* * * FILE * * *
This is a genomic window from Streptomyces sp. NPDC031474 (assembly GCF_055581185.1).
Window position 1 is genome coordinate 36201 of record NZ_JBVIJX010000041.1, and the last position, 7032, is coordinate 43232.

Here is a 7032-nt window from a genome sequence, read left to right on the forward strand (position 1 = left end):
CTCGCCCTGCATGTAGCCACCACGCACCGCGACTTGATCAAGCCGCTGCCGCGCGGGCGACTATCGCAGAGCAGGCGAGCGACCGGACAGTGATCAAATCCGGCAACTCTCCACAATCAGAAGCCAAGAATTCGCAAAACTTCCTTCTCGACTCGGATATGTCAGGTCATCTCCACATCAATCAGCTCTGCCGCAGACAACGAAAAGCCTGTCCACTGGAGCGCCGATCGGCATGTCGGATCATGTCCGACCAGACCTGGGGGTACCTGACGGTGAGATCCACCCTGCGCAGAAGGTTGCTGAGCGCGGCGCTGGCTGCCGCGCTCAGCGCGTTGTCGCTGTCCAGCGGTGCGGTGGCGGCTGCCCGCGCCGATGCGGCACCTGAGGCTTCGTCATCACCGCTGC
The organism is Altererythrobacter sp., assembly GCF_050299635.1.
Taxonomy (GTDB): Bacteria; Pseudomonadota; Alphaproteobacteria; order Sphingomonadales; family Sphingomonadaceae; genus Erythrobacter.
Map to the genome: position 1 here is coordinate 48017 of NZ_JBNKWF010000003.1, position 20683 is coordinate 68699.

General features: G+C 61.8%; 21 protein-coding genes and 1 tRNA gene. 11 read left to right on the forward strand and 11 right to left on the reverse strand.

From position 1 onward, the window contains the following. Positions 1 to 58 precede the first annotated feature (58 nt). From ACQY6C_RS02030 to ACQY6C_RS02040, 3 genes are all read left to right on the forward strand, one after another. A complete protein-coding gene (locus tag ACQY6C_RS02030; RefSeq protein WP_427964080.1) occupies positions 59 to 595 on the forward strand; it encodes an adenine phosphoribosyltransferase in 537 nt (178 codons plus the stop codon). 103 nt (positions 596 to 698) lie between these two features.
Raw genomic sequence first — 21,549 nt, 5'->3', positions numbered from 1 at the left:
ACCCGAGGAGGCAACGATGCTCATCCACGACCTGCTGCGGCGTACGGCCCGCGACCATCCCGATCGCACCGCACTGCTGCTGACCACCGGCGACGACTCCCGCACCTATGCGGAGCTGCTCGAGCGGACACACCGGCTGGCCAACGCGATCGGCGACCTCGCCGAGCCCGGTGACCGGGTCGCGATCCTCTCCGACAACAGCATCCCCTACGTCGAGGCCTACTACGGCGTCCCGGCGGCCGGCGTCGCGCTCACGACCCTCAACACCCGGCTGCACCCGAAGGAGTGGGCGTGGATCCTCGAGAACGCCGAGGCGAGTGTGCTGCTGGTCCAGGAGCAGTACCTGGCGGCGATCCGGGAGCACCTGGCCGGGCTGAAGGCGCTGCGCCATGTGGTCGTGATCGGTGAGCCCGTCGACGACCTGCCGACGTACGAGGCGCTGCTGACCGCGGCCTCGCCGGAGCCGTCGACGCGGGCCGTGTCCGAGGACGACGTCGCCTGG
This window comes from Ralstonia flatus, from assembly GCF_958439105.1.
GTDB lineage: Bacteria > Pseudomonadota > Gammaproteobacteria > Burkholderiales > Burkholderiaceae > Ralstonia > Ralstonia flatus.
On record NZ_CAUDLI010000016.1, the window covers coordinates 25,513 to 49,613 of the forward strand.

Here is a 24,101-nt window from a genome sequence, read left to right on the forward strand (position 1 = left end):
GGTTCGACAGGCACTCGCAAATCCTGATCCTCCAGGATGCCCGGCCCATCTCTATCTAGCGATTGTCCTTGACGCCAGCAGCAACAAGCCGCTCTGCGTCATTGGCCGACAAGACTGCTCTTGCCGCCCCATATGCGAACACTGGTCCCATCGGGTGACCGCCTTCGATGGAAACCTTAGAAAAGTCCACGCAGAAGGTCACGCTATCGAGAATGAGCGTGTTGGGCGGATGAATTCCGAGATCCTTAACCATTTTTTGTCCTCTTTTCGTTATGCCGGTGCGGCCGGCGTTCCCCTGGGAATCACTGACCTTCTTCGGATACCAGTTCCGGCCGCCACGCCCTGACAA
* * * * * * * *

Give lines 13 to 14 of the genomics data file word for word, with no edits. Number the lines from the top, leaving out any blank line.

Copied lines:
GTDB lineage: Bacteria > Pseudomonadota > Gammaproteobacteria > Burkholderiales > Burkholderiaceae > Ralstonia > Ralstonia flatus.
On record NZ_CAUDLI010000016.1, the window covers coordinates 25,513 to 49,613 of the forward strand.